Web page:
by Joseph P. Tartaro
The number of FBI background checks required for Americans buying guns set a record in December, as the Connecticut school massacre stirred interest in self-defense and prompted renewed talk of limits on firearms, according to FBI data reported by Reuters news service.
The FBI said it recorded 2.8 million background checks during the month, surpassing the mark set in November of 2 million checks. The number was up 49% over December 2011, when the FBI performed a then-record 1.9 million checks.
Consumer demand for guns appears to have accounted for the uptick in activity. There were no changes in FBI background check procedures that would have affected the December numbers, FBI spokesman Stephen Fischer said.
However, December is typically the busiest month of the year for checks, due in part to Christmas gift sales, Reuters noted.
The figures do not represent the number of firearms sold, a statistic the government does not track. They also do not reflect activity between private parties, such as family members or collectors, because federal law requires background checks only for sales from commercial vendors with a federal license.
Someone who passes a background check is eligible to buy multiple firearms.
FBI checks for all of 2012 totaled 19.6 million, an annual record and an increase of 19 percent over 2011, Reuters reported.
But reports reaching TGM from many sources indicate that the firearms market in general is in a hyper state. Various dealers have reported that they are sold of out of AR-style rifles and are having hard time finding additional models. They also report shortages of most ammunition but especially of .223 Rem/5.56mm NATO.
But traditional gun shops are not the only avenues of firearms trade which are breaking records. Gun shows across the country are reporting record attendance and business. Much of that gun show trade may already be reflected in the NICS records that the FBI and Reuters reported since all transactions involving a federal firearms licensing, including at gun shows and flea markets, require background checks either at the federal or state level. In addition, some states also require transactions between private sellers/buyers be conducted with a NICS check.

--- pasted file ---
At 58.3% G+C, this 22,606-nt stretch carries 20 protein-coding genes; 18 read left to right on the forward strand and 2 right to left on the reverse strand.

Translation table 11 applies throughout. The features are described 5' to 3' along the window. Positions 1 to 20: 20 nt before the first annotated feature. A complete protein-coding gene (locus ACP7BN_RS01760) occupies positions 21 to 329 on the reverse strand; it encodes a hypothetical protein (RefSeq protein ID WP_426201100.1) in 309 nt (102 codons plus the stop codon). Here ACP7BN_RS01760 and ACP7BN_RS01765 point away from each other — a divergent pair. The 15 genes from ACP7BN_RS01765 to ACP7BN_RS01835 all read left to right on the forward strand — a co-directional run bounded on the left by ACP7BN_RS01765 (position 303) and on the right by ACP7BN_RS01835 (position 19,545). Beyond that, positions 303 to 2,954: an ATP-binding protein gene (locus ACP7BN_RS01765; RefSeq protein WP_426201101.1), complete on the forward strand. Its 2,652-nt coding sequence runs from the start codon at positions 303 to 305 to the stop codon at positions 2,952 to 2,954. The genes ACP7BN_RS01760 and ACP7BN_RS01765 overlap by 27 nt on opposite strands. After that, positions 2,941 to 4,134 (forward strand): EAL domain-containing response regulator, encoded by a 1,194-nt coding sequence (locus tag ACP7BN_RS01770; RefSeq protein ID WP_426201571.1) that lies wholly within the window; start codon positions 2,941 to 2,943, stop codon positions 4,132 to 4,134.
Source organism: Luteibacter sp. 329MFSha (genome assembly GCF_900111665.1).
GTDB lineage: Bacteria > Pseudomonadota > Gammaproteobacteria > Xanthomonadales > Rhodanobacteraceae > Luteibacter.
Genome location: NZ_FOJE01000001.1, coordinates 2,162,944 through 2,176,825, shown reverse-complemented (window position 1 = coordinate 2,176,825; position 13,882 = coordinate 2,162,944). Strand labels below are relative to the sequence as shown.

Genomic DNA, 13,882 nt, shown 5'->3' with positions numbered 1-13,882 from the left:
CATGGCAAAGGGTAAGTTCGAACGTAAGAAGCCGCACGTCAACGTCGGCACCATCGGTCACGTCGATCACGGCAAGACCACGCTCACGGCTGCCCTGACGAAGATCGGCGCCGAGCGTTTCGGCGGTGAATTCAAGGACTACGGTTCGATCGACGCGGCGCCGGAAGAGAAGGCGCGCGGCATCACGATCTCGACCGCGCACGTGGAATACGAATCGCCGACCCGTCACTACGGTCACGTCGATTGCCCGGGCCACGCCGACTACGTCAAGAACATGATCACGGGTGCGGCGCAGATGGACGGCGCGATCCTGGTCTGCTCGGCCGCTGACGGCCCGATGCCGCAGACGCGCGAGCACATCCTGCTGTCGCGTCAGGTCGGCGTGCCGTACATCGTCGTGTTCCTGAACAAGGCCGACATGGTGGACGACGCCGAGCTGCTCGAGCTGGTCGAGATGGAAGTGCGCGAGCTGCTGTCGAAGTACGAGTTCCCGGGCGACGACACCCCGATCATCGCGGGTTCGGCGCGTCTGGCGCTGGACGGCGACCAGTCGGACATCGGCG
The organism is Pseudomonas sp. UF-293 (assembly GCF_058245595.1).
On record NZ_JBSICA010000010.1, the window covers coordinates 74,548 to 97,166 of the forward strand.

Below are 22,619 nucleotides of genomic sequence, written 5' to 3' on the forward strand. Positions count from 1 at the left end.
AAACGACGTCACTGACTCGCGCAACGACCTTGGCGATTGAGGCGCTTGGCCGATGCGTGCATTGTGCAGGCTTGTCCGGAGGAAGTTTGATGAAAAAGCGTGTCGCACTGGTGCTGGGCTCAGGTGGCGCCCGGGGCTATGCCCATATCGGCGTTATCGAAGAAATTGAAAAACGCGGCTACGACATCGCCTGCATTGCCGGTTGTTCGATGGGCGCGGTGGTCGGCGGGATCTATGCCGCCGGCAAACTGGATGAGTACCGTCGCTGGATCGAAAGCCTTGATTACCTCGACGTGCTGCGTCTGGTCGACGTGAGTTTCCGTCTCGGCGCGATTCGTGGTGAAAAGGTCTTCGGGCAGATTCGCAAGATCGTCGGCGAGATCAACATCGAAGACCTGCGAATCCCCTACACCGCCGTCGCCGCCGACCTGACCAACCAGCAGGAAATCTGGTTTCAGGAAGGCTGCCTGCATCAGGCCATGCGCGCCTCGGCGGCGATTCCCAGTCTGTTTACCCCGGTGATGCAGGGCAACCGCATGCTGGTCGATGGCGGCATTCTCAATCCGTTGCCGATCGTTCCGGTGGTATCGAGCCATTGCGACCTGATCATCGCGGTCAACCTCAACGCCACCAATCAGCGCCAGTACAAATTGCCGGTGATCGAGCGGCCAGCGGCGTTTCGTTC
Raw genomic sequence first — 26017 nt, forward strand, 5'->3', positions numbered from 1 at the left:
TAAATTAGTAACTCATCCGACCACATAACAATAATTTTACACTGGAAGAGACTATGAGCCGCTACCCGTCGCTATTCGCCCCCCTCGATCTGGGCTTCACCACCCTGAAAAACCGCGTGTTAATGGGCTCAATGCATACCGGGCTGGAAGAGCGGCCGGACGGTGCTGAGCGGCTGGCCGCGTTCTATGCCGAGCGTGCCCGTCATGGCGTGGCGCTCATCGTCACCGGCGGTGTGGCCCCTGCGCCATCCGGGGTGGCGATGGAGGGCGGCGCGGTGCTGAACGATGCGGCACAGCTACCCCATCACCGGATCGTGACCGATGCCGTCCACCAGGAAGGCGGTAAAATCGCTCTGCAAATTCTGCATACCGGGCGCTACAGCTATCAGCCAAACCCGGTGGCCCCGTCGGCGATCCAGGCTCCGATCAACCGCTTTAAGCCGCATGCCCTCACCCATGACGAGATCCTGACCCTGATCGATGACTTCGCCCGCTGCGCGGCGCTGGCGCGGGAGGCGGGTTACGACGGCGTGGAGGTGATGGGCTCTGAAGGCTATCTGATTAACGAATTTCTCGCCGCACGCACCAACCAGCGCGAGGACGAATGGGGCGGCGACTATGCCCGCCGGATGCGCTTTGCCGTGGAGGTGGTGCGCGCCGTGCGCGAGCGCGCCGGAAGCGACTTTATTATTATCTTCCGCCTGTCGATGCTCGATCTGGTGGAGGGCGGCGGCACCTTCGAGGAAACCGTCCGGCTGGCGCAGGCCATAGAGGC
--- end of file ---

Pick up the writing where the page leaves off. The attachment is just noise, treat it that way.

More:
The Internet gun business also seems be booming, and once again, sales across state lines require that checks be conducted by the FFL in the state where the gun is to be delivered. In spite of claims by some anti-gunners, including Mayors Against Illegal Guns, that Internet sales of firearms feed an illegal market, sales across state lines require that the buyers fill out a Form 4473 and pass a NICS check, before the firearm can be delivered.
There are a lot of reasons why people may want to buy a firearm immediately after a high profile crime, probably most influential being the general media’s daily focus on gun stories and especially reports that new controls will be imposed. The media’s fixation with the possible passage of extremely restrictive new gun laws is driven by their palpable desire to write even more gun control stories.
During the sudden uptick in firearms transactions we have heard reports of dealers having to wait as long as two hours in gaining access to NICS operators.
Meanwhile, Reuters reported that the FBI was processing “transactions following normal established protocols.” The national debate on guns has grown louder since December 14 when Adam Lanza forced his way into Sandy Hook Elementary in Newtown, CT, and killed 20 children and six adults before committing suicide in one of the deadliest school shootings in US history, investigators said. Lanza also killed his mother, the registered owner of the guns used in the killings, before going to the school.
President Obama immediately appointed a study commission from among his cabinet with Vice President Joe Biden, who had a history of supporting gun control measures throughout his Senate career. That commission issues statements to the press, usually proposing action before the end of January, and talking up control legislation and executive action that goes well beyond proposing bans on just some guns, and high capacity magazines. Each time these statements get public attention, they seem to rekindle the public interest in getting guns while they can.